So, I've been working on my first blog from Argentina and I have so much to say...things I've done, things I've thought, things I've was starting to get quite lengthy. So, I've decided to split my first blog into three parts. It may seem overwhelming that three (probably pretty long) posts will spring up in one day with different labels, but at the moment, this format for recording my observations made the most sense to me! I'm still fine-tuning them, but expect to see a boon to my posts soon!

Friday, January 16, 2009

Everyone Needs Some Good Back-up Divas

Wouldn’t it be nice to have an instant fan base, like an instant entourage of back-up divas? A group of people who follow you and say (just at the right time): “Wow, that Cassie sure is cool” and other gratifying and sincere boosters. I’m not too insecure to admit my own insecurity, because I imagine it’s not all that unique. Anyways, I think everyone could use some back-up divas.

Presently, I’m in the midst of a lot of goodbyes. Each goodbye and each day brings me closer to an adventure that doesn’t always fill me with optimism and excitement. I’m actually a bit nervous and incredulous that I’m actually doing it.

But, my back-up divas aren’t letting me down. Friends, family, coworkers, students, and random coffee baristas are keeping me going. Going past overly sentimental goodbyes, overly considered doubts, and overly planned shoe packing, until I find myself all the way in Buenos Aires.


Also, thank goodness I’m keeping up on my pre-trip to do list. Robert and I beat Bioshock and I’m almost through with Season 2 of 30 Rock! Phew!

Saturday, January 10, 2009

Self Esteem and Vanity

So, I’m still in Seattle trying to somewhat plan for my trip to Argentina. My primary concern is to find a place to stay. I’ve been emailing several hostels and guesthouses and using the Lonely Planet guidebook to help me select one. I have what I consider to be a frugal but comfortable budget and am looking for something in the $400-$600 USD range for monthly rent. At least this is my idea as a newbie set out for a new city and surfing the net; when I arrive, I may be able to find better deals. So far I’ve hit a few dead ends and disappointments, which is unavoidable when working on a budget. Other than accommodation, of course the concern is: what shoes do I pack??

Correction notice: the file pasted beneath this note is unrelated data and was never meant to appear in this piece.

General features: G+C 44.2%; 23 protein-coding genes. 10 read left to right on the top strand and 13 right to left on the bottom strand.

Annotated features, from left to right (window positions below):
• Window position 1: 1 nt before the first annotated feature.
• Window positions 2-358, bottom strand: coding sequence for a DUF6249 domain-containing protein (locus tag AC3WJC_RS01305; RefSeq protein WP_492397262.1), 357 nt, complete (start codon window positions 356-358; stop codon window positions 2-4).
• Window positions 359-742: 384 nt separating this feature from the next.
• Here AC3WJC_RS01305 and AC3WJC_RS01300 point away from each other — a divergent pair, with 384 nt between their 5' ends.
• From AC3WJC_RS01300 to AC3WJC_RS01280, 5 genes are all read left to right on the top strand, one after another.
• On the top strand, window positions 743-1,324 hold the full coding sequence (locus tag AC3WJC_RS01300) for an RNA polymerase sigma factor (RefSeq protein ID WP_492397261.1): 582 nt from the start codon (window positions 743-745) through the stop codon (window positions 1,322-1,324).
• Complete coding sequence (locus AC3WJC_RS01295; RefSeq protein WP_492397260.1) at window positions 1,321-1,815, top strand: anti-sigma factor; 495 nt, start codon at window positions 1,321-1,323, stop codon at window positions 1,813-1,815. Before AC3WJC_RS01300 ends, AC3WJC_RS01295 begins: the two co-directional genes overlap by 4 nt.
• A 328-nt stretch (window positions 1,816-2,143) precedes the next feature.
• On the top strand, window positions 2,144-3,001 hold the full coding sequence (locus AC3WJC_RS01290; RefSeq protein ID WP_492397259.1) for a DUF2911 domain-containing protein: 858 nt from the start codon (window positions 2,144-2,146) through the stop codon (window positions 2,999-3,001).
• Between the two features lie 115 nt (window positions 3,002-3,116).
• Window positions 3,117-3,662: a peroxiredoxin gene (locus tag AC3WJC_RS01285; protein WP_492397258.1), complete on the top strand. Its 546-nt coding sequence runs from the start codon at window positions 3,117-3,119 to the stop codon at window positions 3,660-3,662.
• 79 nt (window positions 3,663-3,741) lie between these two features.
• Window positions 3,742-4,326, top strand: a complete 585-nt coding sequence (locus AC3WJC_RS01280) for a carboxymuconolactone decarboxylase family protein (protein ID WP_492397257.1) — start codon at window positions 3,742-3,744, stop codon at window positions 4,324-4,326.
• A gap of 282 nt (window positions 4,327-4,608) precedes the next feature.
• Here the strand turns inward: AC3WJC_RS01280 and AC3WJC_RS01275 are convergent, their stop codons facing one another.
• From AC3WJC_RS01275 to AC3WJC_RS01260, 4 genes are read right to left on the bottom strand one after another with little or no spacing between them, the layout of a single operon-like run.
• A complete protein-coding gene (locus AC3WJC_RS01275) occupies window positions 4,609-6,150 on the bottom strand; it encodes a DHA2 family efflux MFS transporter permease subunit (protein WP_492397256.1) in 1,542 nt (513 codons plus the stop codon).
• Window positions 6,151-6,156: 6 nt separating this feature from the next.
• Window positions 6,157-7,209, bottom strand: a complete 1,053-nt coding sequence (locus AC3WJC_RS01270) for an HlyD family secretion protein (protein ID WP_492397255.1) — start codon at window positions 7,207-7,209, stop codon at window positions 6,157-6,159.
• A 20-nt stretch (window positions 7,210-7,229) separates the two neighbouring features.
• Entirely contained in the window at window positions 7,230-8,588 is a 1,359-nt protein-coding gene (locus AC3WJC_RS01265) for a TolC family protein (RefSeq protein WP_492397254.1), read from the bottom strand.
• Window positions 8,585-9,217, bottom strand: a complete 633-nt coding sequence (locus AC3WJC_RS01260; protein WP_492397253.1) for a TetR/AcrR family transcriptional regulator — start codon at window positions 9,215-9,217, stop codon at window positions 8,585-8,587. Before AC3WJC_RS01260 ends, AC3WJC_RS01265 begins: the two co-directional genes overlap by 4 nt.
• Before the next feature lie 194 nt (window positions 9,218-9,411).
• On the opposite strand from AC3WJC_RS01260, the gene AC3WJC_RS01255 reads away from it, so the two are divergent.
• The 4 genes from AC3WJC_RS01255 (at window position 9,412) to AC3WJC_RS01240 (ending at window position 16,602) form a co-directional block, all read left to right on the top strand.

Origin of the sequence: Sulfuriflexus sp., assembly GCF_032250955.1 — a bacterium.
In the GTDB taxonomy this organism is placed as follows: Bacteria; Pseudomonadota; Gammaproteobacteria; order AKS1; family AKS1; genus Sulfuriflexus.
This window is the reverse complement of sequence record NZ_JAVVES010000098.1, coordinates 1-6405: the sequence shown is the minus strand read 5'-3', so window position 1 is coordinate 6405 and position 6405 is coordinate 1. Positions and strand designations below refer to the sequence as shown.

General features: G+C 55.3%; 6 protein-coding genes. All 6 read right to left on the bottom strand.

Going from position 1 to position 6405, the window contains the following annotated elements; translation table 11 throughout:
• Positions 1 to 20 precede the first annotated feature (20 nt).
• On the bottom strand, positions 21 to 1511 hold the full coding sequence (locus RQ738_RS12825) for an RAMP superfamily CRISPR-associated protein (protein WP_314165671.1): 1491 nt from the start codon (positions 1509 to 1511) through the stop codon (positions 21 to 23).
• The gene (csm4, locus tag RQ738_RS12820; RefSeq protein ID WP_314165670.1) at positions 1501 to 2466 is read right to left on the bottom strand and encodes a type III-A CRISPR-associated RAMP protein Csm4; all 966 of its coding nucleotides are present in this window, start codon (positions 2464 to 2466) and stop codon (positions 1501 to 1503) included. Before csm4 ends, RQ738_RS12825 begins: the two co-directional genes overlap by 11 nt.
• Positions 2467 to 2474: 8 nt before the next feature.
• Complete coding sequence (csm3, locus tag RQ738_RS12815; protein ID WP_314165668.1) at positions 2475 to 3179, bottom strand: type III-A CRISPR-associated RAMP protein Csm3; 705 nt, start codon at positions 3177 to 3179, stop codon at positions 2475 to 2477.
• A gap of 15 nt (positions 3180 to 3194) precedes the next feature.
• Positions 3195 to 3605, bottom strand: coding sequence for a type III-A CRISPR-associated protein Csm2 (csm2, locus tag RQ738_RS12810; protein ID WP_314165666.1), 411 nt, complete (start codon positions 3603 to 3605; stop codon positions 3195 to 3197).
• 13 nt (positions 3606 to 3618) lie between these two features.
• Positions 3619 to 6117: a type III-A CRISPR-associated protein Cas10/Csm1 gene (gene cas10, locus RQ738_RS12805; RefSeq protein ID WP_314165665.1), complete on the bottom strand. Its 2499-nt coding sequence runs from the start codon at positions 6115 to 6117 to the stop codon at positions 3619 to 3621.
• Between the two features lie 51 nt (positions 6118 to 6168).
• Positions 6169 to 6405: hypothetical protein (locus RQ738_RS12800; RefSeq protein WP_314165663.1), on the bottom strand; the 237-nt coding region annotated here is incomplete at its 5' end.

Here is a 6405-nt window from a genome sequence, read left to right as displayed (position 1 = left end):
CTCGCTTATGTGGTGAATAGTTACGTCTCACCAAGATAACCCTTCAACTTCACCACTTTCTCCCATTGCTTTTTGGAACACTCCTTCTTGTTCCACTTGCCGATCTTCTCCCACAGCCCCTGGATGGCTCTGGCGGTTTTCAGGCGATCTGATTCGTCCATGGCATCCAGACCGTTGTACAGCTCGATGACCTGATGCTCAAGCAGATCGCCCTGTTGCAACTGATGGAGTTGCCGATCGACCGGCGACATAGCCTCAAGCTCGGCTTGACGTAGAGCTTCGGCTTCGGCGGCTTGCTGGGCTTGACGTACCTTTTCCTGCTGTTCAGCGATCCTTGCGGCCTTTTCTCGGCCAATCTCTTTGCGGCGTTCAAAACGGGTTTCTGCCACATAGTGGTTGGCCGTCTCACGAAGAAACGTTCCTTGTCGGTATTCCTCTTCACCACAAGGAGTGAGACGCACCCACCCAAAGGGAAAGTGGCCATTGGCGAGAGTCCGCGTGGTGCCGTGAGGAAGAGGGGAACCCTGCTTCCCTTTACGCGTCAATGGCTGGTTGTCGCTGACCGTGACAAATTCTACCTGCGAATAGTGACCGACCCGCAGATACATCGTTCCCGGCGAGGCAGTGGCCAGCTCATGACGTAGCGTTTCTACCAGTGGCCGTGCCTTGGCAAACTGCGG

It’s strange to look out on the gray and raining day and think that in a week and a half I’ll be sweating in the summer sun. And by strange I mean totally awesome! In all seriousness though, this is possibly the worst part about taking a trip: the pre-trip. It’s all about paperwork, packing, saying goodbye, worrying about international bureaucracies, airports, etc.

However, I’ve done this before, and I’m kinda prepared and experienced. Kinda. This is a different sort of trip though, I’m going to Buenos Aires to live and try to establish a sort of lifestyle for a minimum of four months and a maximum of a year. It’s kind of a strange challenge I set for myself and makes this trip stand out against my other two long-term international jaunts.

So, why the obsession about going to South American now? Why this strange challenge? I’m fairly happy where I am right now. I have a great boyfriend, comfortable place to live, my job is OK, (though it leaves something to be desired) but all in all I’m pretty cozy with my current lifestyle. Why change? Well, I’m looking at dates and years and the way they pile up to mark the passage of time, and I came to the realization: I’m going to be 30 in 5.5 years. That’s a long time, and that’s no time at all! Plus, I have in mind to do a lot before I turn 30. Living in South American is one of those goals, so I feel like I need to grab this opportunity while it’s available.

This whole passage of time is kind of a scary thought that’s only recently started to encroach on my life. Normally, I fret over how to spend my free hours and I have to sometimes strive to think of things to do, especially during inclement winters. But, now I realize that time is starting to push me around. It’s suddenly very relevant to start doing big, important things before it’s too late.
Maybe this sounds a little high strung and even borderline panicky. Those who know me won’t be surprised by this hyperactive thinking though. I’m a very goal oriented person who is prone to depression and anxiety during any lapse in goal orientation. This trip frankly had to happen or I would regret it and lose faith in myself.